Calls for diversity often reinforce the belief that depictions shouldn’t center around marginalisation, but instead show characters aren’t defined by their identities. That doesn’t mean their identities should be ignored.
It’s time to bust the myth that it’s impossible to depict a marginalised group poorly when you’re a member of that group or understand marginalisation from a different perspective.
After twenty years, Buffy the Vampire Slayer retains its iconic cult status, and says a lot about creating enduring art.
Debates over ‘age appropriate’ literature tend to talk down to children, underestimate young readers, and put value judgements on creative work.
The ‘quality’ arguments surrounding diverse books are bogus red herrings designed to cover up for systematic representational problems.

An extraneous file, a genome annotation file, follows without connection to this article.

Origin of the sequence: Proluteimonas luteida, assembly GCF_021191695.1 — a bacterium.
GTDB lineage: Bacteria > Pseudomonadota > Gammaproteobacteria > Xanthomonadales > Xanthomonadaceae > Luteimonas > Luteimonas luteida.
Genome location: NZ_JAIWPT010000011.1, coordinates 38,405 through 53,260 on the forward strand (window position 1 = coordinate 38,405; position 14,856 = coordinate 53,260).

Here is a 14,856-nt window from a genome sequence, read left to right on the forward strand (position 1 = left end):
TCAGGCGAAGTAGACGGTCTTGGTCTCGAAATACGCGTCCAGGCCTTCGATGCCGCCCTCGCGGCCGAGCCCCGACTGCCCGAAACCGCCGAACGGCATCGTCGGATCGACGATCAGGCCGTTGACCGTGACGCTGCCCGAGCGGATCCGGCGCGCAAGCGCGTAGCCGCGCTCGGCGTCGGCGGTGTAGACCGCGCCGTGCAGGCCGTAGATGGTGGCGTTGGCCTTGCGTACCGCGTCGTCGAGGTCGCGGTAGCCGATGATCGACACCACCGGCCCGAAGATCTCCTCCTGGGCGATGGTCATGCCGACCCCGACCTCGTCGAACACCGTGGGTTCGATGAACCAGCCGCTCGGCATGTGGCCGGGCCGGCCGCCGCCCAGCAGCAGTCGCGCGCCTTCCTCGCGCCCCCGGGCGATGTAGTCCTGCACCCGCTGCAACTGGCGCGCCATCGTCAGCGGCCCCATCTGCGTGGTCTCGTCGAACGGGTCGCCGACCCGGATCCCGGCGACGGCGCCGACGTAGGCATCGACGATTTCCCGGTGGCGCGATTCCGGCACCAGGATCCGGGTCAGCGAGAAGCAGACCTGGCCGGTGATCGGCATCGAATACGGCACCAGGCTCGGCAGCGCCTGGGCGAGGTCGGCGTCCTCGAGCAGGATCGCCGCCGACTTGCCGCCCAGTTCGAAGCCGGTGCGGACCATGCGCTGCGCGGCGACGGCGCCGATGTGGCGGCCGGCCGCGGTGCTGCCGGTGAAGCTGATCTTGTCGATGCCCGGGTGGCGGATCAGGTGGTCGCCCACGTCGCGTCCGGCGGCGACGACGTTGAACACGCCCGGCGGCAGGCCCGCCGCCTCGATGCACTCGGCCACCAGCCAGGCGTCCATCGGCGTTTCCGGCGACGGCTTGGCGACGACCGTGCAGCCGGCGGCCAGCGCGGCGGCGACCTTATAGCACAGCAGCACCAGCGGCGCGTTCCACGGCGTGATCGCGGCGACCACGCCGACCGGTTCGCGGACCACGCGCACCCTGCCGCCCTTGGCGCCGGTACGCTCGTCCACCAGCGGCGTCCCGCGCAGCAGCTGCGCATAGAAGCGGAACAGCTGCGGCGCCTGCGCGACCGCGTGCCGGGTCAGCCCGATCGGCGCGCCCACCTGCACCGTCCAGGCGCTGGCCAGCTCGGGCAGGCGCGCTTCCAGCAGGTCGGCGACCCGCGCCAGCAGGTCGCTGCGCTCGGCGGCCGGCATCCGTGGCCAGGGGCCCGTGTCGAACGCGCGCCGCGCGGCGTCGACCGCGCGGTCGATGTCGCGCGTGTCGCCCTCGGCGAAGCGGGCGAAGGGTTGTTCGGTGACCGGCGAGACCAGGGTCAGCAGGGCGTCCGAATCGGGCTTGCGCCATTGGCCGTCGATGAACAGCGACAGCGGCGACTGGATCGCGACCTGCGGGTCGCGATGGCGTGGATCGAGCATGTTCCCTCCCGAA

Let 2017 be the year you give yourself permission to stop reading books when they bore, frustrate, or infuriate you.
The push for diverse literature is making more people want to plunge into diverse writing. It’s also making a lot of people afraid of doing it wrong.
The myth that suffering induces creativity endures, and it’s back with a vengeance for 2017.
As I spend so much time rereading, I’m thinking about what draws me to books, and ultimately, it’s characters.
On post-apocalyptic media, dystopia, and why we don’t spend enough time examining the liminal space between society and collapse — the protodystopia.